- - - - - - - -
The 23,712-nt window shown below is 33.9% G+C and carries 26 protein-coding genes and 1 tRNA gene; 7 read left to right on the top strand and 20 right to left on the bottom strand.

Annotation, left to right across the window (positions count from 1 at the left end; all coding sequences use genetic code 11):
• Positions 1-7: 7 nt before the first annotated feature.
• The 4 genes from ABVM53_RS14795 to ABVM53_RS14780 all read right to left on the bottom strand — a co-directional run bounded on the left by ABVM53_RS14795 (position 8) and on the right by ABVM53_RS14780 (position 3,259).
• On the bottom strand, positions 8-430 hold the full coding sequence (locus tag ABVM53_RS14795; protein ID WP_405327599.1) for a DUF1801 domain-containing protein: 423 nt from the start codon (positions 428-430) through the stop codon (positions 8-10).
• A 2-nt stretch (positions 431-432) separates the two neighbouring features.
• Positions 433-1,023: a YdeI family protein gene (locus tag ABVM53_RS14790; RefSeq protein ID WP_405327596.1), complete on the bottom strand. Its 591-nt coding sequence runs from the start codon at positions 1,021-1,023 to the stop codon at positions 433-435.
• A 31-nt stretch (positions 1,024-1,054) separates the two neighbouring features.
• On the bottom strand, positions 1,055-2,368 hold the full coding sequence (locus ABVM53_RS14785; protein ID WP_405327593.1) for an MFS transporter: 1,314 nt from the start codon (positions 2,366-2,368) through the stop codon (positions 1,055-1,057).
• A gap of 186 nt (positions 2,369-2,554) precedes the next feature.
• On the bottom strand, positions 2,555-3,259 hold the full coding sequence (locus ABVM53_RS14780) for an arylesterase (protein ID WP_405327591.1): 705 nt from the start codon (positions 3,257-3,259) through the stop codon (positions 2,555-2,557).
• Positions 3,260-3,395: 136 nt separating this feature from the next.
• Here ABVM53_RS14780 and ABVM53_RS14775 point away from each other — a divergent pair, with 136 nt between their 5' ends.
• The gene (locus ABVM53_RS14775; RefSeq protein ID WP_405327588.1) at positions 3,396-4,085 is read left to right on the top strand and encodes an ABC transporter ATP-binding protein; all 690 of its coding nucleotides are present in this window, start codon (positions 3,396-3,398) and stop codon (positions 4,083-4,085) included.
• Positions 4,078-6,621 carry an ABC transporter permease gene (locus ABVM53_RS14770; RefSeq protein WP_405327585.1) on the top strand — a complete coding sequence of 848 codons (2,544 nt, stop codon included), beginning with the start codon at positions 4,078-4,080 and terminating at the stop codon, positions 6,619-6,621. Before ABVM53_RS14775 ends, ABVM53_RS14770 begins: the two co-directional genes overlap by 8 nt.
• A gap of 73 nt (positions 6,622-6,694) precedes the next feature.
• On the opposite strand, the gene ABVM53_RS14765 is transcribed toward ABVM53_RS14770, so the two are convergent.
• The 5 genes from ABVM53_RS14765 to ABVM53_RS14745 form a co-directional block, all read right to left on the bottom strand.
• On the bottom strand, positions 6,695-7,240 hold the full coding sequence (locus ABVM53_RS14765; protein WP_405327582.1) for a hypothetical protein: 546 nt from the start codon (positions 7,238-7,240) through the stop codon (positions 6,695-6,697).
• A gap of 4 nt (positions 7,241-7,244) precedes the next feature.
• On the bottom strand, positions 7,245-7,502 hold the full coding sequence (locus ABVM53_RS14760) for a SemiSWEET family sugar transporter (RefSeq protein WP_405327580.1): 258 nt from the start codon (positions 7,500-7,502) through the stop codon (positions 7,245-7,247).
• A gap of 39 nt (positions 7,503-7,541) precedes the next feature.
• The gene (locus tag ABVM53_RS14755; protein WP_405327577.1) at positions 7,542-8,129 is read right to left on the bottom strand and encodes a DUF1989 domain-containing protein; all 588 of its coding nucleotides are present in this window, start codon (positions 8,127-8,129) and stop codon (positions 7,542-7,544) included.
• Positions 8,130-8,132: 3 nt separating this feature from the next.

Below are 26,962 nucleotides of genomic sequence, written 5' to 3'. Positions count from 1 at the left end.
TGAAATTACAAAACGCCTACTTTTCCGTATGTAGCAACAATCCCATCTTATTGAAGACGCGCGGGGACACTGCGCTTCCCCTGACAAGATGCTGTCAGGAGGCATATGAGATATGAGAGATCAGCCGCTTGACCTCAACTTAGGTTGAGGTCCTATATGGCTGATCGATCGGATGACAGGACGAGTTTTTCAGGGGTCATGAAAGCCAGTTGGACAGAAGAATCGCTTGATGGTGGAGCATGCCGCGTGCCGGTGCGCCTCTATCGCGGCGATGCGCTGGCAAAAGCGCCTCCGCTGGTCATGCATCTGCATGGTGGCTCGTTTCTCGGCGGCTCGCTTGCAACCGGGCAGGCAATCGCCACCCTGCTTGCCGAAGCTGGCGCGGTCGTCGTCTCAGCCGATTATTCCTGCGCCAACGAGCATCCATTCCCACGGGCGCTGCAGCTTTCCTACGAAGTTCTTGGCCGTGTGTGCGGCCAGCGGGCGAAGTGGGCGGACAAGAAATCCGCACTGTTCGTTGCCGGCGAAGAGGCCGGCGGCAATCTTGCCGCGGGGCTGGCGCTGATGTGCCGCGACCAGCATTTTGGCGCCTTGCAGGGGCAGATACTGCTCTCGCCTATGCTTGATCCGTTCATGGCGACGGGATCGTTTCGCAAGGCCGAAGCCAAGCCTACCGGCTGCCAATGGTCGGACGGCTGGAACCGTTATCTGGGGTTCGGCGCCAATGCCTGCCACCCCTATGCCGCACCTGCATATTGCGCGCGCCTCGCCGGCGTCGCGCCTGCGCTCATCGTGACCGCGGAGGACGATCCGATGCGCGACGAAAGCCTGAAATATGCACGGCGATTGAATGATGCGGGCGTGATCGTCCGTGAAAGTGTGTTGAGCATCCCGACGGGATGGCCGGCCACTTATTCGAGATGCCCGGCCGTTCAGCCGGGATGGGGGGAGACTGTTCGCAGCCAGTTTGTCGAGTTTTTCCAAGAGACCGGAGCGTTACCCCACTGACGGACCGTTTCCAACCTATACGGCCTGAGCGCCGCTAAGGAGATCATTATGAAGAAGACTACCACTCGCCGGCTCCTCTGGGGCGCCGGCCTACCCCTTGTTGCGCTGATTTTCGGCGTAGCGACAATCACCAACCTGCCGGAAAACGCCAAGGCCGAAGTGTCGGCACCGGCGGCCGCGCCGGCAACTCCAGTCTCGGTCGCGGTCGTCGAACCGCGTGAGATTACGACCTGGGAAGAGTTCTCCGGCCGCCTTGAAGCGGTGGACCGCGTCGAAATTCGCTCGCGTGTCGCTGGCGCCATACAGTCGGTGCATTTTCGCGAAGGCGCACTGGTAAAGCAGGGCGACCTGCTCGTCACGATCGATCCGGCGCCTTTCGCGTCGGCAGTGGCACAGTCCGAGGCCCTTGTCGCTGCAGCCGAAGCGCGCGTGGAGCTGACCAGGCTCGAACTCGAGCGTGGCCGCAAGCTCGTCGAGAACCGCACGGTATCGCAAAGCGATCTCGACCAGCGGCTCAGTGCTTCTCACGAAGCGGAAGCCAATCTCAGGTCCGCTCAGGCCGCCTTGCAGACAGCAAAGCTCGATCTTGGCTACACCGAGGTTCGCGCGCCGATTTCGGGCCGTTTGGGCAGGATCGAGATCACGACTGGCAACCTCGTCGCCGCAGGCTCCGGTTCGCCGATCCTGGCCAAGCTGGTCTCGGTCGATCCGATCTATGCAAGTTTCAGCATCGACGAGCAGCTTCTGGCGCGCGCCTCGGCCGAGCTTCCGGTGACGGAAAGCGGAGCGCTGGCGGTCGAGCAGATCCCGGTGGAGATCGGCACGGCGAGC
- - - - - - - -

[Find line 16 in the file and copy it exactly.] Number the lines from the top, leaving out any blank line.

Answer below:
• A gap of 73 nt (positions 6,622-6,694) precedes the next feature.